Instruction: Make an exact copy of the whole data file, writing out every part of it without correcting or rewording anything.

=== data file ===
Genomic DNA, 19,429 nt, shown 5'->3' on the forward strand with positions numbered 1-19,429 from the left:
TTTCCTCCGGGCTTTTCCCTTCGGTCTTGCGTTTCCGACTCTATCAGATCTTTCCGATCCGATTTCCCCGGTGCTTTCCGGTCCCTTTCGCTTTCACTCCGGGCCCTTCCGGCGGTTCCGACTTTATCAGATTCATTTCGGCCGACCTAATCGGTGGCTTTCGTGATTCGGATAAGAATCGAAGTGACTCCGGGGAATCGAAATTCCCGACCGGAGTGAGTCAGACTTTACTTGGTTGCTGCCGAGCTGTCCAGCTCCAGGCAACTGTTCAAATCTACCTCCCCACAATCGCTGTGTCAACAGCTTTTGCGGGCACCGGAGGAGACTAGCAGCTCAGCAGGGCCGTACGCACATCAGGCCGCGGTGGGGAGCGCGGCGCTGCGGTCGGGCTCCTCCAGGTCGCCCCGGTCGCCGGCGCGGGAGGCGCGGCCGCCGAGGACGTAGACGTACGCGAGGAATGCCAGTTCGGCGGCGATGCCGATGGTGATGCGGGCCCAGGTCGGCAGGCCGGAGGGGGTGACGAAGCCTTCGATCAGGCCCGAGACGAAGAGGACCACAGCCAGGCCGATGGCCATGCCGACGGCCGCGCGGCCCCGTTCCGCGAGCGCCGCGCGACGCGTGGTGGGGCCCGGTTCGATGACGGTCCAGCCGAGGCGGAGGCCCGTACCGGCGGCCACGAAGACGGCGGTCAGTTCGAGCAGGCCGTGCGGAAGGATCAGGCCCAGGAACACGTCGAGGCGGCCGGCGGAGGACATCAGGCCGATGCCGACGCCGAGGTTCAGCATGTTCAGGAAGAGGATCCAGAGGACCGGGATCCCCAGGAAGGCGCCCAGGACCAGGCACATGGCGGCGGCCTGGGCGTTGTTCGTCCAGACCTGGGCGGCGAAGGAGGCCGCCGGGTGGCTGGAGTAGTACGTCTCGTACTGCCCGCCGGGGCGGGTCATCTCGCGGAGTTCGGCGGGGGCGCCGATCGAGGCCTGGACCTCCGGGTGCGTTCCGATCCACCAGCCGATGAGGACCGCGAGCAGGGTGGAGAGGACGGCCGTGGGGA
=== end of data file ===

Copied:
Genomic DNA, 19,429 nt, shown 5'->3' on the forward strand with positions numbered 1-19,429 from the left:
TTTCCTCCGGGCTTTTCCCTTCGGTCTTGCGTTTCCGACTCTATCAGATCTTTCCGATCCGATTTCCCCGGTGCTTTCCGGTCCCTTTCGCTTTCACTCCGGGCCCTTCCGGCGGTTCCGACTTTATCAGATTCATTTCGGCCGACCTAATCGGTGGCTTTCGTGATTCGGATAAGAATCGAAGTGACTCCGGGGAATCGAAATTCCCGACCGGAGTGAGTCAGACTTTACTTGGTTGCTGCCGAGCTGTCCAGCTCCAGGCAACTGTTCAAATCTACCTCCCCACAATCGCTGTGTCAACAGCTTTTGCGGGCACCGGAGGAGACTAGCAGCTCAGCAGGGCCGTACGCACATCAGGCCGCGGTGGGGAGCGCGGCGCTGCGGTCGGGCTCCTCCAGGTCGCCCCGGTCGCCGGCGCGGGAGGCGCGGCCGCCGAGGACGTAGACGTACGCGAGGAATGCCAGTTCGGCGGCGATGCCGATGGTGATGCGGGCCCAGGTCGGCAGGCCGGAGGGGGTGACGAAGCCTTCGATCAGGCCCGAGACGAAGAGGACCACAGCCAGGCCGATGGCCATGCCGACGGCCGCGCGGCCCCGTTCCGCGAGCGCCGCGCGACGCGTGGTGGGGCCCGGTTCGATGACGGTCCAGCCGAGGCGGAGGCCCGTACCGGCGGCCACGAAGACGGCGGTCAGTTCGAGCAGGCCGTGCGGAAGGATCAGGCCCAGGAACACGTCGAGGCGGCCGGCGGAGGACATCAGGCCGATGCCGACGCCGAGGTTCAGCATGTTCAGGAAGAGGATCCAGAGGACCGGGATCCCCAGGAAGGCGCCCAGGACCAGGCACATGGCGGCGGCCTGGGCGTTGTTCGTCCAGACCTGGGCGGCGAAGGAGGCCGCCGGGTGGCTGGAGTAGTACGTCTCGTACTGCCCGCCGGGGCGGGTCATCTCGCGGAGTTCGGCGGGGGCGCCGATCGAGGCCTGGACCTCCGGGTGCGTTCCGATCCACCAGCCGATGAGGACCGCGAGCAGGGTGGAGAGGACGGCCGTGGGGA